infrastructural investment designed to ensure it plays its part in balanced economic and social growth among cities across the country.
The proposals, to be launched by Minster for Housing, Planning and Local Government Simon Coveney next month, will attempt to direct population growth to regional cities to make them attractive investment destinations and allow the development of greater public infrastructure.
The plan is that a bolstered Galway will drive regional growth around the west, as opposed to previous plans which attempted to create regional growth hubs in towns that were unable to sustain their surrounding areas due to lack of infrastructure.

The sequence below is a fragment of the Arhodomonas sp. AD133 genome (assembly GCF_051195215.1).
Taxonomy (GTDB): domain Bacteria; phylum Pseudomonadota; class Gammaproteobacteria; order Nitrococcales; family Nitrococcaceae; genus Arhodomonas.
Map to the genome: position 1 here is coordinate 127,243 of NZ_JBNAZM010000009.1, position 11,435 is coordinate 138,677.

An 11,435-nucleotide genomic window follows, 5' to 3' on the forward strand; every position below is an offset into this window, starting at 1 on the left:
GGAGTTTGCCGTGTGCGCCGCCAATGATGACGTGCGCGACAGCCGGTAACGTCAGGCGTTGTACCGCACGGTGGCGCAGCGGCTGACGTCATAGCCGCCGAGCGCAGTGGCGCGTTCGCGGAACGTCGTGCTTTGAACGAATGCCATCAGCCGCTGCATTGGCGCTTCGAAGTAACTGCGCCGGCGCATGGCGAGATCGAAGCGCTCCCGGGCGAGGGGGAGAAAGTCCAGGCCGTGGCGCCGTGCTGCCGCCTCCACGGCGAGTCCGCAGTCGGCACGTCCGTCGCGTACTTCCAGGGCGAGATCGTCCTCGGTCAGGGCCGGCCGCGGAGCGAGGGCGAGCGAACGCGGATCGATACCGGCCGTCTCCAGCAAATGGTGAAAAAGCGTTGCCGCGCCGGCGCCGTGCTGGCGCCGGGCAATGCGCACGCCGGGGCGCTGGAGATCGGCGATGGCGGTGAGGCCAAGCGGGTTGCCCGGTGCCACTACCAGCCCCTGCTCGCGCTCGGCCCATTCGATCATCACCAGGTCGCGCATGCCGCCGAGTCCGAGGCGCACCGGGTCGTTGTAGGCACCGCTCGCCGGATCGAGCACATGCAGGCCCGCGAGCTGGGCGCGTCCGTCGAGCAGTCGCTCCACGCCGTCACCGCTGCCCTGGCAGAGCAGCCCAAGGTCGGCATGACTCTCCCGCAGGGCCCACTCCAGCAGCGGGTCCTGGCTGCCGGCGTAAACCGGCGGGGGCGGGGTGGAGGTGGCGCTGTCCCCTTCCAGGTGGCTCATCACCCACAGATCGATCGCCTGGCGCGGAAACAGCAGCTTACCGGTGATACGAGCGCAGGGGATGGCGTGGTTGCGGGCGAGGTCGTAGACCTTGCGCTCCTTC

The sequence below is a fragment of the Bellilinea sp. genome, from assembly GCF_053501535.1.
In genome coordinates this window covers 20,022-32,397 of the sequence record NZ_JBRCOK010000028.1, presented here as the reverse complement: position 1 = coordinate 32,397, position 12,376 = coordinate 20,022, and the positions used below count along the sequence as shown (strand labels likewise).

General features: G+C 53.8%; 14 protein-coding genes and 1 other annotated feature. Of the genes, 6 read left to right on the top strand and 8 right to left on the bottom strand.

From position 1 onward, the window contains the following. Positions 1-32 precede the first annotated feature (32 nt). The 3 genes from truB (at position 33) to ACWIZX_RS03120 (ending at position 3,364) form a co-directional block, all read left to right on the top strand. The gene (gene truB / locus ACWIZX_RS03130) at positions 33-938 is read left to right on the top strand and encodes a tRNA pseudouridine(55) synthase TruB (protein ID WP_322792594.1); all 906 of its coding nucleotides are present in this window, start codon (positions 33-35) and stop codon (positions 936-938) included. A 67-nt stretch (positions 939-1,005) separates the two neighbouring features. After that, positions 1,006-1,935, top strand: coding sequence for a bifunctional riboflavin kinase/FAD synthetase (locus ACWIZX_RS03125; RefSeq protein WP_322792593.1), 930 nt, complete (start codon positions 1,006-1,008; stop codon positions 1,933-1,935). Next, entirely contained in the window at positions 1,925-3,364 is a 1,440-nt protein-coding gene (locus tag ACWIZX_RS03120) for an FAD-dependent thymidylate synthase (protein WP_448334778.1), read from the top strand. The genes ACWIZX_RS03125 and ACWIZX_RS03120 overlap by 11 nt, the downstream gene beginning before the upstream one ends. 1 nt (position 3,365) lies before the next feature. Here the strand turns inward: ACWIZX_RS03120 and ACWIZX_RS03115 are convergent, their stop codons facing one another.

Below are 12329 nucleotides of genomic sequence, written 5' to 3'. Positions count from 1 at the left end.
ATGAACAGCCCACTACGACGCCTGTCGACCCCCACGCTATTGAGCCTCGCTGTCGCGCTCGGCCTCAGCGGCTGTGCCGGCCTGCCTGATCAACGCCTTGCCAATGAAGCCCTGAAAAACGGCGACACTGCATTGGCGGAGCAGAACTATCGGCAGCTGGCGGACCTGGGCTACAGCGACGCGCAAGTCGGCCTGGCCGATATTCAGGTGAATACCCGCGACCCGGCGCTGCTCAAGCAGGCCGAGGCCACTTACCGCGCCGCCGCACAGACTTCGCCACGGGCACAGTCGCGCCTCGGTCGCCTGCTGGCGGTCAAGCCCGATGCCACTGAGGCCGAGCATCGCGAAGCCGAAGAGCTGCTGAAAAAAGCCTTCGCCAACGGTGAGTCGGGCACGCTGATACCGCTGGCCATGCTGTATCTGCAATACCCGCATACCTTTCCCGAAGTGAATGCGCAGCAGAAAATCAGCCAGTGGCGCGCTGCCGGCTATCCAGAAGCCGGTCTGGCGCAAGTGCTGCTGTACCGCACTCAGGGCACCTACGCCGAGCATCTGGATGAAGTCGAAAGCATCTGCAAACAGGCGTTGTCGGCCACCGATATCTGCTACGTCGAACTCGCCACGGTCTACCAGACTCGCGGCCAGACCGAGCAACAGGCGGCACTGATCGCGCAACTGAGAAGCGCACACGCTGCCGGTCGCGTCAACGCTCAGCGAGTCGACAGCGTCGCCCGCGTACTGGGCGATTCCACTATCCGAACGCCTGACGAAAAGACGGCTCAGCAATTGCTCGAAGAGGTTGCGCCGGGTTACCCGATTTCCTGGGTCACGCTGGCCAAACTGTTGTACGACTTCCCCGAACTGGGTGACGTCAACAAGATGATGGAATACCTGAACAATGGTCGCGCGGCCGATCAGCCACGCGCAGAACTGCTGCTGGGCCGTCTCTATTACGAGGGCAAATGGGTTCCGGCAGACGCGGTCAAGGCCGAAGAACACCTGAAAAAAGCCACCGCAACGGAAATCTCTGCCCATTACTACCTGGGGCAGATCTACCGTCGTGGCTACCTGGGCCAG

This is news that will be welcomed locally, as the city is currently in the midst of planning for the port development and the controversial ring road, two projects that if advanced, would enhance the social and economic growth of the city, and the region beyond.
The plans would also prevent construction markets in Dublin from overheating while allowing the capital to continue to develop, Mr Coveney said of his strategy, which he hopes will set out how Ireland will grow until 2040.
The population of Ireland will likely increase by one million in that time frame, he said, and three-quarters of that growth should take place outside Dublin.
The paper prepared by department officials says that unless new plans are put in place, other cities and larger towns will see much more limited growth. This, in turn, will lead to stagnation and the decline of smaller towns and rural areas.